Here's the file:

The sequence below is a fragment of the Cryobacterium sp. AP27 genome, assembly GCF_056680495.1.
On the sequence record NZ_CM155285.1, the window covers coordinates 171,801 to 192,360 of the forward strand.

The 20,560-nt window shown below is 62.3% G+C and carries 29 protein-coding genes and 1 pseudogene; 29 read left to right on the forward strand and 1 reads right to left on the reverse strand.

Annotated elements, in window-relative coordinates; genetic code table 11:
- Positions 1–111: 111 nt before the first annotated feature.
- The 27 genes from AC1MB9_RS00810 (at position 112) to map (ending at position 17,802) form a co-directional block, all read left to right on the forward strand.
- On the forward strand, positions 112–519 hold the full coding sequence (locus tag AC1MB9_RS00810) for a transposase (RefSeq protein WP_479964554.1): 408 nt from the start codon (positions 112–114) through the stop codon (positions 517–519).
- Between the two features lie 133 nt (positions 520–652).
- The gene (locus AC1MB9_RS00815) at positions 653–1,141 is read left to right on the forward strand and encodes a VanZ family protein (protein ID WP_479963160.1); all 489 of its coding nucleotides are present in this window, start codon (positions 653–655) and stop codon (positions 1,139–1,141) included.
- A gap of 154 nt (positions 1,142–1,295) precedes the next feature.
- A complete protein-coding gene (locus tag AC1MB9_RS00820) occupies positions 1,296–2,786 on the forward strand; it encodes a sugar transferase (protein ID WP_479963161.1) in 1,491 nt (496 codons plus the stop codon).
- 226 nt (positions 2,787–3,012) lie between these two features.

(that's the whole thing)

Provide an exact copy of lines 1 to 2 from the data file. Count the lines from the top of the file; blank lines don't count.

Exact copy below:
The sequence below is a fragment of the Cryobacterium sp. AP27 genome, assembly GCF_056680495.1.
On the sequence record NZ_CM155285.1, the window covers coordinates 171,801 to 192,360 of the forward strand.